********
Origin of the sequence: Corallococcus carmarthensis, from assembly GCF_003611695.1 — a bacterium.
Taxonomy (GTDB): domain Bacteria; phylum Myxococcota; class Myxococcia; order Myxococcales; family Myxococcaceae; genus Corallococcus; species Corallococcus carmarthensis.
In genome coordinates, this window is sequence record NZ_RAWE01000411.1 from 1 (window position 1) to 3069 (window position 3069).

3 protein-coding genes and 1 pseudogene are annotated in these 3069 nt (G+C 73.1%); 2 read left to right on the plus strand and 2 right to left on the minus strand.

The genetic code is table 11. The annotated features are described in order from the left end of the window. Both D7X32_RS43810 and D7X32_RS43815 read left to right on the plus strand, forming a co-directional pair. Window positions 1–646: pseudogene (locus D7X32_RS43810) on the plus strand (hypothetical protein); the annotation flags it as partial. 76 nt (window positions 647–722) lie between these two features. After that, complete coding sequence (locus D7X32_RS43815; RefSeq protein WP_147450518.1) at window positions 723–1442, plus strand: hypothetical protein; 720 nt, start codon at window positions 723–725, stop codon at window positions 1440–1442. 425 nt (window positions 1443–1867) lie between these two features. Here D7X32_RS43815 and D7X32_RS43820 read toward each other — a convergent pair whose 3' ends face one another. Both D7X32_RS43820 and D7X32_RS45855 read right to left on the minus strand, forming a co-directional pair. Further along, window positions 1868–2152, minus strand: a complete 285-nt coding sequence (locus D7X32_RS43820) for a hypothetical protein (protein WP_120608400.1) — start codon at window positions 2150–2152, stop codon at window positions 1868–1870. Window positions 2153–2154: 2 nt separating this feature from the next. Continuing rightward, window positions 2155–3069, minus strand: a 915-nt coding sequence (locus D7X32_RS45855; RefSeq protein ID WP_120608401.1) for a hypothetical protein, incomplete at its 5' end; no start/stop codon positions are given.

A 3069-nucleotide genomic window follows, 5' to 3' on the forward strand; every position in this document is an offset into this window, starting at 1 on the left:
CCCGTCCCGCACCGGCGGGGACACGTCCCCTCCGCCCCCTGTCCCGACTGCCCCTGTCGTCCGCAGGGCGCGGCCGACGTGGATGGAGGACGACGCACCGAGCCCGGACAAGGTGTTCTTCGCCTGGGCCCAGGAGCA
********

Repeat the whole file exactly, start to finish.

Origin of the sequence: Corallococcus carmarthensis, from assembly GCF_003611695.1 — a bacterium.
Taxonomy (GTDB): domain Bacteria; phylum Myxococcota; class Myxococcia; order Myxococcales; family Myxococcaceae; genus Corallococcus; species Corallococcus carmarthensis.
In genome coordinates, this window is sequence record NZ_RAWE01000411.1 from 1 (window position 1) to 3069 (window position 3069).

3 protein-coding genes and 1 pseudogene are annotated in these 3069 nt (G+C 73.1%); 2 read left to right on the plus strand and 2 right to left on the minus strand.

The genetic code is table 11. The annotated features are described in order from the left end of the window. Both D7X32_RS43810 and D7X32_RS43815 read left to right on the plus strand, forming a co-directional pair. Window positions 1–646: pseudogene (locus D7X32_RS43810) on the plus strand (hypothetical protein); the annotation flags it as partial. 76 nt (window positions 647–722) lie between these two features. After that, complete coding sequence (locus D7X32_RS43815; RefSeq protein WP_147450518.1) at window positions 723–1442, plus strand: hypothetical protein; 720 nt, start codon at window positions 723–725, stop codon at window positions 1440–1442. 425 nt (window positions 1443–1867) lie between these two features. Here D7X32_RS43815 and D7X32_RS43820 read toward each other — a convergent pair whose 3' ends face one another. Both D7X32_RS43820 and D7X32_RS45855 read right to left on the minus strand, forming a co-directional pair. Further along, window positions 1868–2152, minus strand: a complete 285-nt coding sequence (locus D7X32_RS43820) for a hypothetical protein (protein WP_120608400.1) — start codon at window positions 2150–2152, stop codon at window positions 1868–1870. Window positions 2153–2154: 2 nt separating this feature from the next. Continuing rightward, window positions 2155–3069, minus strand: a 915-nt coding sequence (locus D7X32_RS45855; RefSeq protein ID WP_120608401.1) for a hypothetical protein, incomplete at its 5' end; no start/stop codon positions are given.

A 3069-nucleotide genomic window follows, 5' to 3' on the forward strand; every position in this document is an offset into this window, starting at 1 on the left:
CCCGTCCCGCACCGGCGGGGACACGTCCCCTCCGCCCCCTGTCCCGACTGCCCCTGTCGTCCGCAGGGCGCGGCCGACGTGGATGGAGGACGACGCACCGAGCCCGGACAAGGTGTTCTTCGCCTGGGCCCAGGAGCA